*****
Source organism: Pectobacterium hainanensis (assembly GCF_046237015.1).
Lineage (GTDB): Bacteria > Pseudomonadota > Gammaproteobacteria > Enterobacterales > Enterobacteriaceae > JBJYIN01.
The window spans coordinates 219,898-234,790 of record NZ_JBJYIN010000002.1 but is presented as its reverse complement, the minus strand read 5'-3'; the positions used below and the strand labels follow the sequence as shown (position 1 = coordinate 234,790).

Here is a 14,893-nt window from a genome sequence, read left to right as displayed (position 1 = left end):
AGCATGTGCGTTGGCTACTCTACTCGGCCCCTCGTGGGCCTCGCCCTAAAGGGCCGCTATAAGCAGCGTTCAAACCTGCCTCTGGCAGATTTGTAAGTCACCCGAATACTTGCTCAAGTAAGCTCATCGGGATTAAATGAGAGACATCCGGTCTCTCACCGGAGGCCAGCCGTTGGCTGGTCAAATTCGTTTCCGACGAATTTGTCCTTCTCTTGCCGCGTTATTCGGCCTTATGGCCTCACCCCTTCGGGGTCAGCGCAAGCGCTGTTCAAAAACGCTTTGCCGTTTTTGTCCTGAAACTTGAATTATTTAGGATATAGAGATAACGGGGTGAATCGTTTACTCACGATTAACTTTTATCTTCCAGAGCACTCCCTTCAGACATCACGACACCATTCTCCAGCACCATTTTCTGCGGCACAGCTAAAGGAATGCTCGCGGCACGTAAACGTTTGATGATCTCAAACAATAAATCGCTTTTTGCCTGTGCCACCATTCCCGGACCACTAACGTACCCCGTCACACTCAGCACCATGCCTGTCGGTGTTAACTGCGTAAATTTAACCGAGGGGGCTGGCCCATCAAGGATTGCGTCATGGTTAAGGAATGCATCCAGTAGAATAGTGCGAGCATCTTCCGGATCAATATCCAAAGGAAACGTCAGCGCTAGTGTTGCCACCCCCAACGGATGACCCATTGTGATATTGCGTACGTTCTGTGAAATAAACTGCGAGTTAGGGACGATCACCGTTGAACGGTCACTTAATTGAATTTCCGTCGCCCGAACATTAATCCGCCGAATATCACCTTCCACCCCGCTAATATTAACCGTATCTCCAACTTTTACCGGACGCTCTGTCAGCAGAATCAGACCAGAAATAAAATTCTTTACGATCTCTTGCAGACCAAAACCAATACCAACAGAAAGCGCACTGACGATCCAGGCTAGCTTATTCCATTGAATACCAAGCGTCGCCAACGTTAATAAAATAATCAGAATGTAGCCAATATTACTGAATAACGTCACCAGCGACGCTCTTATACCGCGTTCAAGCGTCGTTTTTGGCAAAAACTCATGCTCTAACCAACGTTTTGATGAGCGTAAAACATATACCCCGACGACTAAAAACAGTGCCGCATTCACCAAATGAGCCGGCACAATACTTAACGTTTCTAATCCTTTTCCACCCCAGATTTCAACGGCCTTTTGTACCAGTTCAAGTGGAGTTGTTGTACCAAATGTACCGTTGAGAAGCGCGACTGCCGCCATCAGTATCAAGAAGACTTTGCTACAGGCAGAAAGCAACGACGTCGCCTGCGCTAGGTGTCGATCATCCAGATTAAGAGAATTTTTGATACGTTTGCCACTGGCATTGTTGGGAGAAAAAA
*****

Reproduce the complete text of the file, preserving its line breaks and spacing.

Source organism: Pectobacterium hainanensis (assembly GCF_046237015.1).
Lineage (GTDB): Bacteria > Pseudomonadota > Gammaproteobacteria > Enterobacterales > Enterobacteriaceae > JBJYIN01.
The window spans coordinates 219,898-234,790 of record NZ_JBJYIN010000002.1 but is presented as its reverse complement, the minus strand read 5'-3'; the positions used below and the strand labels follow the sequence as shown (position 1 = coordinate 234,790).

Here is a 14,893-nt window from a genome sequence, read left to right as displayed (position 1 = left end):
AGCATGTGCGTTGGCTACTCTACTCGGCCCCTCGTGGGCCTCGCCCTAAAGGGCCGCTATAAGCAGCGTTCAAACCTGCCTCTGGCAGATTTGTAAGTCACCCGAATACTTGCTCAAGTAAGCTCATCGGGATTAAATGAGAGACATCCGGTCTCTCACCGGAGGCCAGCCGTTGGCTGGTCAAATTCGTTTCCGACGAATTTGTCCTTCTCTTGCCGCGTTATTCGGCCTTATGGCCTCACCCCTTCGGGGTCAGCGCAAGCGCTGTTCAAAAACGCTTTGCCGTTTTTGTCCTGAAACTTGAATTATTTAGGATATAGAGATAACGGGGTGAATCGTTTACTCACGATTAACTTTTATCTTCCAGAGCACTCCCTTCAGACATCACGACACCATTCTCCAGCACCATTTTCTGCGGCACAGCTAAAGGAATGCTCGCGGCACGTAAACGTTTGATGATCTCAAACAATAAATCGCTTTTTGCCTGTGCCACCATTCCCGGACCACTAACGTACCCCGTCACACTCAGCACCATGCCTGTCGGTGTTAACTGCGTAAATTTAACCGAGGGGGCTGGCCCATCAAGGATTGCGTCATGGTTAAGGAATGCATCCAGTAGAATAGTGCGAGCATCTTCCGGATCAATATCCAAAGGAAACGTCAGCGCTAGTGTTGCCACCCCCAACGGATGACCCATTGTGATATTGCGTACGTTCTGTGAAATAAACTGCGAGTTAGGGACGATCACCGTTGAACGGTCACTTAATTGAATTTCCGTCGCCCGAACATTAATCCGCCGAATATCACCTTCCACCCCGCTAATATTAACCGTATCTCCAACTTTTACCGGACGCTCTGTCAGCAGAATCAGACCAGAAATAAAATTCTTTACGATCTCTTGCAGACCAAAACCAATACCAACAGAAAGCGCACTGACGATCCAGGCTAGCTTATTCCATTGAATACCAAGCGTCGCCAACGTTAATAAAATAATCAGAATGTAGCCAATATTACTGAATAACGTCACCAGCGACGCTCTTATACCGCGTTCAAGCGTCGTTTTTGGCAAAAACTCATGCTCTAACCAACGTTTTGATGAGCGTAAAACATATACCCCGACGACTAAAAACAGTGCCGCATTCACCAAATGAGCCGGCACAATACTTAACGTTTCTAATCCTTTTCCACCCCAGATTTCAACGGCCTTTTGTACCAGTTCAAGTGGAGTTGTTGTACCAAATGTACCGTTGAGAAGCGCGACTGCCGCCATCAGTATCAAGAAGACTTTGCTACAGGCAGAAAGCAACGACGTCGCCTGCGCTAGGTGTCGATCATCCAGATTAAGAGAATTTTTGATACGTTTGCCACTGGCATTGTTGGGAGAAAAAA